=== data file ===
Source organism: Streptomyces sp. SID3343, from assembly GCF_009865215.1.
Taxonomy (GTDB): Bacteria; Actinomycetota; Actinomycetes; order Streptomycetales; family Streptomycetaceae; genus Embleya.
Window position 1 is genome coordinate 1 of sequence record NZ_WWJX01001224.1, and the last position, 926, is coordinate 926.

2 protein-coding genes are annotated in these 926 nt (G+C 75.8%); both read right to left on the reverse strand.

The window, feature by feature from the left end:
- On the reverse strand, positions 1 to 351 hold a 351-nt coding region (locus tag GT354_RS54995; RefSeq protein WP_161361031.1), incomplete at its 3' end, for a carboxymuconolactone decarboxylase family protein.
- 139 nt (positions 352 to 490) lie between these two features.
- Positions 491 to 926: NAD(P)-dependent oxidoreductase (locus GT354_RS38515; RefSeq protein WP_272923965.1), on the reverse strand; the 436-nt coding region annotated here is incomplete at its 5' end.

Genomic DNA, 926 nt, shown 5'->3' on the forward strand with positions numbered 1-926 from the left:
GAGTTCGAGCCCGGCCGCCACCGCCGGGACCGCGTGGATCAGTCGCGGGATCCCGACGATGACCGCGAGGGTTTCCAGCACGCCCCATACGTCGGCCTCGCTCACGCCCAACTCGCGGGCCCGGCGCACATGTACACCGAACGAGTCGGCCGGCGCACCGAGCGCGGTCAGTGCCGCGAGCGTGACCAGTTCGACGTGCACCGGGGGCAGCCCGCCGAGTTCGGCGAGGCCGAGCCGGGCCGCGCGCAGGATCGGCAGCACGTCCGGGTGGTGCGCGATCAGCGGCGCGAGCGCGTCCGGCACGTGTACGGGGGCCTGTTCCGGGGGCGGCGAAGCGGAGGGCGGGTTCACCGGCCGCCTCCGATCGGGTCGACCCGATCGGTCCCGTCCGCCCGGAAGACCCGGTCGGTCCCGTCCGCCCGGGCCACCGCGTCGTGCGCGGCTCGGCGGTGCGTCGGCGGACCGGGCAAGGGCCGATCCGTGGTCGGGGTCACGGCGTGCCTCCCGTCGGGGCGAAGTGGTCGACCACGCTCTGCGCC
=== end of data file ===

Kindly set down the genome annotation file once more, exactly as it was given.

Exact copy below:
Source organism: Streptomyces sp. SID3343, from assembly GCF_009865215.1.
Taxonomy (GTDB): Bacteria; Actinomycetota; Actinomycetes; order Streptomycetales; family Streptomycetaceae; genus Embleya.
Window position 1 is genome coordinate 1 of sequence record NZ_WWJX01001224.1, and the last position, 926, is coordinate 926.

2 protein-coding genes are annotated in these 926 nt (G+C 75.8%); both read right to left on the reverse strand.

The window, feature by feature from the left end:
- On the reverse strand, positions 1 to 351 hold a 351-nt coding region (locus tag GT354_RS54995; RefSeq protein WP_161361031.1), incomplete at its 3' end, for a carboxymuconolactone decarboxylase family protein.
- 139 nt (positions 352 to 490) lie between these two features.
- Positions 491 to 926: NAD(P)-dependent oxidoreductase (locus GT354_RS38515; RefSeq protein WP_272923965.1), on the reverse strand; the 436-nt coding region annotated here is incomplete at its 5' end.

Genomic DNA, 926 nt, shown 5'->3' on the forward strand with positions numbered 1-926 from the left:
GAGTTCGAGCCCGGCCGCCACCGCCGGGACCGCGTGGATCAGTCGCGGGATCCCGACGATGACCGCGAGGGTTTCCAGCACGCCCCATACGTCGGCCTCGCTCACGCCCAACTCGCGGGCCCGGCGCACATGTACACCGAACGAGTCGGCCGGCGCACCGAGCGCGGTCAGTGCCGCGAGCGTGACCAGTTCGACGTGCACCGGGGGCAGCCCGCCGAGTTCGGCGAGGCCGAGCCGGGCCGCGCGCAGGATCGGCAGCACGTCCGGGTGGTGCGCGATCAGCGGCGCGAGCGCGTCCGGCACGTGTACGGGGGCCTGTTCCGGGGGCGGCGAAGCGGAGGGCGGGTTCACCGGCCGCCTCCGATCGGGTCGACCCGATCGGTCCCGTCCGCCCGGAAGACCCGGTCGGTCCCGTCCGCCCGGGCCACCGCGTCGTGCGCGGCTCGGCGGTGCGTCGGCGGACCGGGCAAGGGCCGATCCGTGGTCGGGGTCACGGCGTGCCTCCCGTCGGGGCGAAGTGGTCGACCACGCTCTGCGCC